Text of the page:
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Wednesday, 16 December 2009
The Architect as Totalitarian
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Le Corbusier was to architecture what Pol Pot was to social reform. In one sense, he had less excuse for his activities than Pol Pot: for unlike the Cambodian, he possessed great talent, even genius. Unfortunately, he turned his gifts to destructive ends, and it is no coincidence that he willingly served both Stalin and Vichy. Like Pol Pot, he wanted to start from Year Zero: before me, nothing; after me, everything. By their very presence, the raw-concrete-clad rectangular towers that obsessed him canceled out centuries of architecture. Hardly any town or city in Britain (to take just one nation) has not had its composition wrecked by architects and planners inspired by his ideas.

Writings about Le Corbusier often begin with an encomium to his importance, something like: “He was the most important architect of the twentieth century.” Friend and foe would agree with this judgment, but importance is, of course, morally and aesthetically ambiguous. After all, Lenin was one of the most important politicians of the twentieth century, but it was his influence on history, not his merits, that made him so: likewise Le Corbusier.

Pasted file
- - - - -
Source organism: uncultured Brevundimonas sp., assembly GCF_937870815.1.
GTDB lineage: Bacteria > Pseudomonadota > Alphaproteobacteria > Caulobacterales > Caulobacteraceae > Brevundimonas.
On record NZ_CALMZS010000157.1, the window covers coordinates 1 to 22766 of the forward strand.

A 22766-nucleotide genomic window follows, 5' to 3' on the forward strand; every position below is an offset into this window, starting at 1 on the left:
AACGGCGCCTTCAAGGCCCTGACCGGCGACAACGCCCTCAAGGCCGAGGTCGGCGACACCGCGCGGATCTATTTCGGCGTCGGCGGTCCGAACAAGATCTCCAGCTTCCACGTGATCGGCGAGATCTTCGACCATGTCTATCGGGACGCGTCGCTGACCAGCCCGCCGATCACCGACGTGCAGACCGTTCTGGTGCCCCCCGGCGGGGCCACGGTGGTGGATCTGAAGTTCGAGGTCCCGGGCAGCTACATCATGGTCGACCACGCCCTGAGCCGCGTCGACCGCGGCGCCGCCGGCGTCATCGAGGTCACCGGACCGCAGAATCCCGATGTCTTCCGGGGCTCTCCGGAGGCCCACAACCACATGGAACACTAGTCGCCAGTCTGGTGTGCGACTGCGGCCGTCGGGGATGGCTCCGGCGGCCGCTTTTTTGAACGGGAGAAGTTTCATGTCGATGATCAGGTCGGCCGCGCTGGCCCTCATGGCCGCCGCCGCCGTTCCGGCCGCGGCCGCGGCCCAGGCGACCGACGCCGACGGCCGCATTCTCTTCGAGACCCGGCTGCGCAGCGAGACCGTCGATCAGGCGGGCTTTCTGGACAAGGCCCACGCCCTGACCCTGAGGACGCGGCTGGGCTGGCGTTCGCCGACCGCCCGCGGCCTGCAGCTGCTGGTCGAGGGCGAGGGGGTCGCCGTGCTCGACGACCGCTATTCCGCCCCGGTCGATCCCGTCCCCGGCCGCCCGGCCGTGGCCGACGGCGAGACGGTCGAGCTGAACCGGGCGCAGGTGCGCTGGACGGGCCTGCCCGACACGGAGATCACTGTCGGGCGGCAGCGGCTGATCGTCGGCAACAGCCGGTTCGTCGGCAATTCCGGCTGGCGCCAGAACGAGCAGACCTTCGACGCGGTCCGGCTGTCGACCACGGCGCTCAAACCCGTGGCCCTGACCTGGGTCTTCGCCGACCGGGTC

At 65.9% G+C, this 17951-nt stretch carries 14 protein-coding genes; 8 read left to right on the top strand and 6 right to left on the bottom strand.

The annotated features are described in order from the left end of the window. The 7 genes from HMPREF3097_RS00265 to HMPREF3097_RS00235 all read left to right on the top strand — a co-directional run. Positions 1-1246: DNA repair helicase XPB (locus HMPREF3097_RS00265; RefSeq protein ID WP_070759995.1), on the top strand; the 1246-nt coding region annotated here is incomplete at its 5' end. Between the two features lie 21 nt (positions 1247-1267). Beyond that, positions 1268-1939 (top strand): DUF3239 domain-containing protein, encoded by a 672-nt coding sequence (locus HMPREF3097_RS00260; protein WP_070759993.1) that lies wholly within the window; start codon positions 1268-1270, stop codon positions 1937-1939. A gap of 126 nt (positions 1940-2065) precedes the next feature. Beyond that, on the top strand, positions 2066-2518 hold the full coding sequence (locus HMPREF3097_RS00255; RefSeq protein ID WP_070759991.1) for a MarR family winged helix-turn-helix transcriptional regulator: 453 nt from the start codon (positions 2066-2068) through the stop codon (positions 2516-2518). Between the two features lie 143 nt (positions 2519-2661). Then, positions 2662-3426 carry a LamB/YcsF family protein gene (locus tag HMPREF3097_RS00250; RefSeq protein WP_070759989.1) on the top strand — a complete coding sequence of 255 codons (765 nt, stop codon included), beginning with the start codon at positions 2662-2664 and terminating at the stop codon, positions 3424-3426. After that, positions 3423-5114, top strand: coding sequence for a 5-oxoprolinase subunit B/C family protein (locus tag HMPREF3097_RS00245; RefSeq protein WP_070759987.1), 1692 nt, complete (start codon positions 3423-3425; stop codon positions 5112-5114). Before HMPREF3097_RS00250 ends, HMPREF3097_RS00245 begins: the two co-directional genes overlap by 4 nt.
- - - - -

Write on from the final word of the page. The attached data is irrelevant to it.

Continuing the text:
Yet just as Lenin was revered long after his monstrosity should have been obvious to all, so Le Corbusier continues to be revered. Indeed, there is something of a revival in the adulation. Nicholas Fox Weber has just published an exhaustive and generally laudatory biography, and Phaidon has put out a huge, expensive book lovingly devoted to Le Corbusier’s work. Further, a hagiographic exhibition devoted to Le Corbusier recently ran in London and Rotterdam. In London, the exhibition fittingly took place in a hideous complex of buildings, built in the 1960s, called the Barbican, whose concrete brutalism seems designed to overawe, humiliate, and confuse any human being unfortunate enough to try to find his way in it. The Barbican was not designed by Le Corbusier, but it was surely inspired by his particular style of soulless architecture.

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Posted on 12/16/2009 2:52 PM by Theodore Dalrymple
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